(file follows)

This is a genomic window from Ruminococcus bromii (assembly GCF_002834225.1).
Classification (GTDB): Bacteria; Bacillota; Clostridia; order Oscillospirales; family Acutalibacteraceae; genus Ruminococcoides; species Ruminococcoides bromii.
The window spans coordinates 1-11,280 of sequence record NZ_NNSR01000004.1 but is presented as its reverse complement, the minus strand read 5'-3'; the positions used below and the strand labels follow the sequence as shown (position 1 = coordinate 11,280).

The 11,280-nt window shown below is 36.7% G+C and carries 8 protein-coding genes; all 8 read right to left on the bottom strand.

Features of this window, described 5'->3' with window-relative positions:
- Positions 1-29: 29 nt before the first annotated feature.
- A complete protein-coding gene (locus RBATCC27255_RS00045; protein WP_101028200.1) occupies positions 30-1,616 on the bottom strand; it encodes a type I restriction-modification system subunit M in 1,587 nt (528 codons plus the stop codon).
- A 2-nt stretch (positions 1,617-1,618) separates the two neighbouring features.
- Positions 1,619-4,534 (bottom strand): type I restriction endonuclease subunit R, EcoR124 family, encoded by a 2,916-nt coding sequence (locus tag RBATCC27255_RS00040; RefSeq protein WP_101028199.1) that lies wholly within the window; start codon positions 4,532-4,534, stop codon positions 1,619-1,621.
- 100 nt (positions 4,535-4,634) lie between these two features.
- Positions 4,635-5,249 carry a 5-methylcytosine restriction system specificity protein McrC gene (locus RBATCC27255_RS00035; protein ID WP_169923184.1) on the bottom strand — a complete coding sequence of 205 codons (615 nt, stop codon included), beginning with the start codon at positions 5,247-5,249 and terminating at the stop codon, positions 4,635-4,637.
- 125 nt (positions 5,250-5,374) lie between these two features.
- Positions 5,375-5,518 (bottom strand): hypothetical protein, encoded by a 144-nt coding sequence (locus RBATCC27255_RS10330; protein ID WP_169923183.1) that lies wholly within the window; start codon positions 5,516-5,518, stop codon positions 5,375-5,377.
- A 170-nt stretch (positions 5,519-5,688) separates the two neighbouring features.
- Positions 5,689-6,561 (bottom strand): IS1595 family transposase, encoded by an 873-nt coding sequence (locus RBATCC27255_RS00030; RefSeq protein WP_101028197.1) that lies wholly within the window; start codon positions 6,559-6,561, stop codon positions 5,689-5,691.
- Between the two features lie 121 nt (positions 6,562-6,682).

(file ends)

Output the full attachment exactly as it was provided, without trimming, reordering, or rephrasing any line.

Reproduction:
This is a genomic window from Ruminococcus bromii (assembly GCF_002834225.1).
Classification (GTDB): Bacteria; Bacillota; Clostridia; order Oscillospirales; family Acutalibacteraceae; genus Ruminococcoides; species Ruminococcoides bromii.
The window spans coordinates 1-11,280 of sequence record NZ_NNSR01000004.1 but is presented as its reverse complement, the minus strand read 5'-3'; the positions used below and the strand labels follow the sequence as shown (position 1 = coordinate 11,280).

The 11,280-nt window shown below is 36.7% G+C and carries 8 protein-coding genes; all 8 read right to left on the bottom strand.

Features of this window, described 5'->3' with window-relative positions:
- Positions 1-29: 29 nt before the first annotated feature.
- A complete protein-coding gene (locus RBATCC27255_RS00045; protein WP_101028200.1) occupies positions 30-1,616 on the bottom strand; it encodes a type I restriction-modification system subunit M in 1,587 nt (528 codons plus the stop codon).
- A 2-nt stretch (positions 1,617-1,618) separates the two neighbouring features.
- Positions 1,619-4,534 (bottom strand): type I restriction endonuclease subunit R, EcoR124 family, encoded by a 2,916-nt coding sequence (locus tag RBATCC27255_RS00040; RefSeq protein WP_101028199.1) that lies wholly within the window; start codon positions 4,532-4,534, stop codon positions 1,619-1,621.
- 100 nt (positions 4,535-4,634) lie between these two features.
- Positions 4,635-5,249 carry a 5-methylcytosine restriction system specificity protein McrC gene (locus RBATCC27255_RS00035; protein ID WP_169923184.1) on the bottom strand — a complete coding sequence of 205 codons (615 nt, stop codon included), beginning with the start codon at positions 5,247-5,249 and terminating at the stop codon, positions 4,635-4,637.
- 125 nt (positions 5,250-5,374) lie between these two features.
- Positions 5,375-5,518 (bottom strand): hypothetical protein, encoded by a 144-nt coding sequence (locus RBATCC27255_RS10330; protein ID WP_169923183.1) that lies wholly within the window; start codon positions 5,516-5,518, stop codon positions 5,375-5,377.
- A 170-nt stretch (positions 5,519-5,688) separates the two neighbouring features.
- Positions 5,689-6,561 (bottom strand): IS1595 family transposase, encoded by an 873-nt coding sequence (locus RBATCC27255_RS00030; RefSeq protein WP_101028197.1) that lies wholly within the window; start codon positions 6,559-6,561, stop codon positions 5,689-5,691.
- Between the two features lie 121 nt (positions 6,562-6,682).